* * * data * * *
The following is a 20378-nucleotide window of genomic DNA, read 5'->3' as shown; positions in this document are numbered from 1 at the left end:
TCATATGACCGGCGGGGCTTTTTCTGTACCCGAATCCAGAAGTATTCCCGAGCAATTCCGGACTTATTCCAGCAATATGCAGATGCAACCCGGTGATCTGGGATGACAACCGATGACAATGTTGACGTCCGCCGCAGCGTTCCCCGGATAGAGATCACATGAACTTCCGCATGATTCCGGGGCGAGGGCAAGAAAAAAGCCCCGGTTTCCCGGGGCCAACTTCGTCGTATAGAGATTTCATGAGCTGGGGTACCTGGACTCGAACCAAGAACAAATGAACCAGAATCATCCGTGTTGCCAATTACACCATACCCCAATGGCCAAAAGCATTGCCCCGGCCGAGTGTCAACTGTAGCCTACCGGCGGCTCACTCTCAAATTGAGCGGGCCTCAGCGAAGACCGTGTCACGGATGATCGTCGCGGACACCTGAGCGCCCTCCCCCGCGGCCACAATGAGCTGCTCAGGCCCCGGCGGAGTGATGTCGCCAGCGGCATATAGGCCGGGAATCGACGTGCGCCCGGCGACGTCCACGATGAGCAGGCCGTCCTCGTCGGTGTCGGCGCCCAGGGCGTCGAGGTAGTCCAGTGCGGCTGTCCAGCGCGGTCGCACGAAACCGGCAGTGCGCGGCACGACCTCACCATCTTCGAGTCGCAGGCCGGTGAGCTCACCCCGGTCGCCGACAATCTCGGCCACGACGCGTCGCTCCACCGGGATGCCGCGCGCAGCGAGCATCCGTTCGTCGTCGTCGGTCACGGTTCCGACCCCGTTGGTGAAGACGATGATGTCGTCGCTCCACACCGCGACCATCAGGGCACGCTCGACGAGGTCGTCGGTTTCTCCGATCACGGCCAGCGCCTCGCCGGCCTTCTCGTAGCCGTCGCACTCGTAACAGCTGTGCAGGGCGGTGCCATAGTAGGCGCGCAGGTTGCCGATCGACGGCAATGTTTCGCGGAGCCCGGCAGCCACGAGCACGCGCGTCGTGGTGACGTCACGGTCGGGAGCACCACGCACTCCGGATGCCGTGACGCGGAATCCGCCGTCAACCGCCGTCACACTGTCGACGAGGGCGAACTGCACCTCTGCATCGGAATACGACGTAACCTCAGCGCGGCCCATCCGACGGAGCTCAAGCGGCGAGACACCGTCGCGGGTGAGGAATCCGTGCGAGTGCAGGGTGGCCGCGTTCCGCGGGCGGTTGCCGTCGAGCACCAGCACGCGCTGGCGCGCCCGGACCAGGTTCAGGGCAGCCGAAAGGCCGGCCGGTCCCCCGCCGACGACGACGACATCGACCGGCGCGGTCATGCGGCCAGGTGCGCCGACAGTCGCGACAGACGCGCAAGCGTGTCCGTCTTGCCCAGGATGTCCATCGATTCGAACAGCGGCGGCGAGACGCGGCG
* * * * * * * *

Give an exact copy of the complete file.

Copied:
The following is a 20378-nucleotide window of genomic DNA, read 5'->3' as shown; positions in this document are numbered from 1 at the left end:
TCATATGACCGGCGGGGCTTTTTCTGTACCCGAATCCAGAAGTATTCCCGAGCAATTCCGGACTTATTCCAGCAATATGCAGATGCAACCCGGTGATCTGGGATGACAACCGATGACAATGTTGACGTCCGCCGCAGCGTTCCCCGGATAGAGATCACATGAACTTCCGCATGATTCCGGGGCGAGGGCAAGAAAAAAGCCCCGGTTTCCCGGGGCCAACTTCGTCGTATAGAGATTTCATGAGCTGGGGTACCTGGACTCGAACCAAGAACAAATGAACCAGAATCATCCGTGTTGCCAATTACACCATACCCCAATGGCCAAAAGCATTGCCCCGGCCGAGTGTCAACTGTAGCCTACCGGCGGCTCACTCTCAAATTGAGCGGGCCTCAGCGAAGACCGTGTCACGGATGATCGTCGCGGACACCTGAGCGCCCTCCCCCGCGGCCACAATGAGCTGCTCAGGCCCCGGCGGAGTGATGTCGCCAGCGGCATATAGGCCGGGAATCGACGTGCGCCCGGCGACGTCCACGATGAGCAGGCCGTCCTCGTCGGTGTCGGCGCCCAGGGCGTCGAGGTAGTCCAGTGCGGCTGTCCAGCGCGGTCGCACGAAACCGGCAGTGCGCGGCACGACCTCACCATCTTCGAGTCGCAGGCCGGTGAGCTCACCCCGGTCGCCGACAATCTCGGCCACGACGCGTCGCTCCACCGGGATGCCGCGCGCAGCGAGCATCCGTTCGTCGTCGTCGGTCACGGTTCCGACCCCGTTGGTGAAGACGATGATGTCGTCGCTCCACACCGCGACCATCAGGGCACGCTCGACGAGGTCGTCGGTTTCTCCGATCACGGCCAGCGCCTCGCCGGCCTTCTCGTAGCCGTCGCACTCGTAACAGCTGTGCAGGGCGGTGCCATAGTAGGCGCGCAGGTTGCCGATCGACGGCAATGTTTCGCGGAGCCCGGCAGCCACGAGCACGCGCGTCGTGGTGACGTCACGGTCGGGAGCACCACGCACTCCGGATGCCGTGACGCGGAATCCGCCGTCAACCGCCGTCACACTGTCGACGAGGGCGAACTGCACCTCTGCATCGGAATACGACGTAACCTCAGCGCGGCCCATCCGACGGAGCTCAAGCGGCGAGACACCGTCGCGGGTGAGGAATCCGTGCGAGTGCAGGGTGGCCGCGTTCCGCGGGCGGTTGCCGTCGAGCACCAGCACGCGCTGGCGCGCCCGGACCAGGTTCAGGGCAGCCGAAAGGCCGGCCGGTCCCCCGCCGACGACGACGACATCGACCGGCGCGGTCATGCGGCCAGGTGCGCCGACAGTCGCGACAGACGCGCAAGCGTGTCCGTCTTGCCCAGGATGTCCATCGATTCGAACAGCGGCGGCGAGACGCGGCG